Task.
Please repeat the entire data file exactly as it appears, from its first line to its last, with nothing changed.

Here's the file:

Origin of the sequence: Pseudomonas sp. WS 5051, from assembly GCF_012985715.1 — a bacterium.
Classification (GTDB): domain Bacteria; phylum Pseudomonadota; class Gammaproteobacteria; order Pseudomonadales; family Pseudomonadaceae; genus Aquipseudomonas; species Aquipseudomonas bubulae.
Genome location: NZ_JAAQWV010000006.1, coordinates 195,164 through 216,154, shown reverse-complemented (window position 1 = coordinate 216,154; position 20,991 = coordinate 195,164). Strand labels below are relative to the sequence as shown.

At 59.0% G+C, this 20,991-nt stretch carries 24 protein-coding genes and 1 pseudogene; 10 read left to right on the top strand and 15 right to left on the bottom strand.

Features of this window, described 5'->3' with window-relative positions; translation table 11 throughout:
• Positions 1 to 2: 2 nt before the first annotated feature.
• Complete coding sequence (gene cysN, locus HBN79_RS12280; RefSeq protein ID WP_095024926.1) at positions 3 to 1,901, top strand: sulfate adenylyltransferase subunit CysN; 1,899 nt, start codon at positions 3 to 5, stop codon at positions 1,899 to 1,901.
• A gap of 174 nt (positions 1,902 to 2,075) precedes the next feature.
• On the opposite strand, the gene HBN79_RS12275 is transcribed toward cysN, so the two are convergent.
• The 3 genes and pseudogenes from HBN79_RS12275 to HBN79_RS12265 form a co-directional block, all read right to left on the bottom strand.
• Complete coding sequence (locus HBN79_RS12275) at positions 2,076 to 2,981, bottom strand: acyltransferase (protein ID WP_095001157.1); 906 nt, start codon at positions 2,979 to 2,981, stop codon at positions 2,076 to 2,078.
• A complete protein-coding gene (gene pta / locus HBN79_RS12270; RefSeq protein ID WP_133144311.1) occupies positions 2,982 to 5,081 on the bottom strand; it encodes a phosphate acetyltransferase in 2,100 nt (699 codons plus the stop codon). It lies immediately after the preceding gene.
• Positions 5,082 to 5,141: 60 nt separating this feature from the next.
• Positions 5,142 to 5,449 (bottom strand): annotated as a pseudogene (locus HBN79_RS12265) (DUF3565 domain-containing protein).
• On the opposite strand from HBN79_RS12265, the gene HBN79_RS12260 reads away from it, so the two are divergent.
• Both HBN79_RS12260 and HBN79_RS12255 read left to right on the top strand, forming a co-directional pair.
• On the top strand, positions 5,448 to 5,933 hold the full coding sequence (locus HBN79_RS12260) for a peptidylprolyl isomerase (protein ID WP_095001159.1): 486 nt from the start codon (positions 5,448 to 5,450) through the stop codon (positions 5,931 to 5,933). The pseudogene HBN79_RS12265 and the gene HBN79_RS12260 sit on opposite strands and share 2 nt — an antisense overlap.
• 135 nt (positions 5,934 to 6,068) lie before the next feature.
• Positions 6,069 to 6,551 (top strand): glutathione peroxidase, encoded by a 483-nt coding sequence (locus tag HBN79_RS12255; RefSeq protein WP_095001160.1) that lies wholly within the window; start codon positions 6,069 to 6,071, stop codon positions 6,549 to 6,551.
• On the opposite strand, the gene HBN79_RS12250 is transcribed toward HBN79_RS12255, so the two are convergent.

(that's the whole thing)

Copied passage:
Origin of the sequence: Pseudomonas sp. WS 5051, from assembly GCF_012985715.1 — a bacterium.
Classification (GTDB): domain Bacteria; phylum Pseudomonadota; class Gammaproteobacteria; order Pseudomonadales; family Pseudomonadaceae; genus Aquipseudomonas; species Aquipseudomonas bubulae.
Genome location: NZ_JAAQWV010000006.1, coordinates 195,164 through 216,154, shown reverse-complemented (window position 1 = coordinate 216,154; position 20,991 = coordinate 195,164). Strand labels below are relative to the sequence as shown.

At 59.0% G+C, this 20,991-nt stretch carries 24 protein-coding genes and 1 pseudogene; 10 read left to right on the top strand and 15 right to left on the bottom strand.

Features of this window, described 5'->3' with window-relative positions; translation table 11 throughout:
• Positions 1 to 2: 2 nt before the first annotated feature.
• Complete coding sequence (gene cysN, locus HBN79_RS12280; RefSeq protein ID WP_095024926.1) at positions 3 to 1,901, top strand: sulfate adenylyltransferase subunit CysN; 1,899 nt, start codon at positions 3 to 5, stop codon at positions 1,899 to 1,901.
• A gap of 174 nt (positions 1,902 to 2,075) precedes the next feature.
• On the opposite strand, the gene HBN79_RS12275 is transcribed toward cysN, so the two are convergent.
• The 3 genes and pseudogenes from HBN79_RS12275 to HBN79_RS12265 form a co-directional block, all read right to left on the bottom strand.
• Complete coding sequence (locus HBN79_RS12275) at positions 2,076 to 2,981, bottom strand: acyltransferase (protein ID WP_095001157.1); 906 nt, start codon at positions 2,979 to 2,981, stop codon at positions 2,076 to 2,078.
• A complete protein-coding gene (gene pta / locus HBN79_RS12270; RefSeq protein ID WP_133144311.1) occupies positions 2,982 to 5,081 on the bottom strand; it encodes a phosphate acetyltransferase in 2,100 nt (699 codons plus the stop codon). It lies immediately after the preceding gene.
• Positions 5,082 to 5,141: 60 nt separating this feature from the next.
• Positions 5,142 to 5,449 (bottom strand): annotated as a pseudogene (locus HBN79_RS12265) (DUF3565 domain-containing protein).
• On the opposite strand from HBN79_RS12265, the gene HBN79_RS12260 reads away from it, so the two are divergent.
• Both HBN79_RS12260 and HBN79_RS12255 read left to right on the top strand, forming a co-directional pair.
• On the top strand, positions 5,448 to 5,933 hold the full coding sequence (locus HBN79_RS12260) for a peptidylprolyl isomerase (protein ID WP_095001159.1): 486 nt from the start codon (positions 5,448 to 5,450) through the stop codon (positions 5,931 to 5,933). The pseudogene HBN79_RS12265 and the gene HBN79_RS12260 sit on opposite strands and share 2 nt — an antisense overlap.
• 135 nt (positions 5,934 to 6,068) lie before the next feature.
• Positions 6,069 to 6,551 (top strand): glutathione peroxidase, encoded by a 483-nt coding sequence (locus tag HBN79_RS12255; RefSeq protein WP_095001160.1) that lies wholly within the window; start codon positions 6,069 to 6,071, stop codon positions 6,549 to 6,551.
• On the opposite strand, the gene HBN79_RS12250 is transcribed toward HBN79_RS12255, so the two are convergent.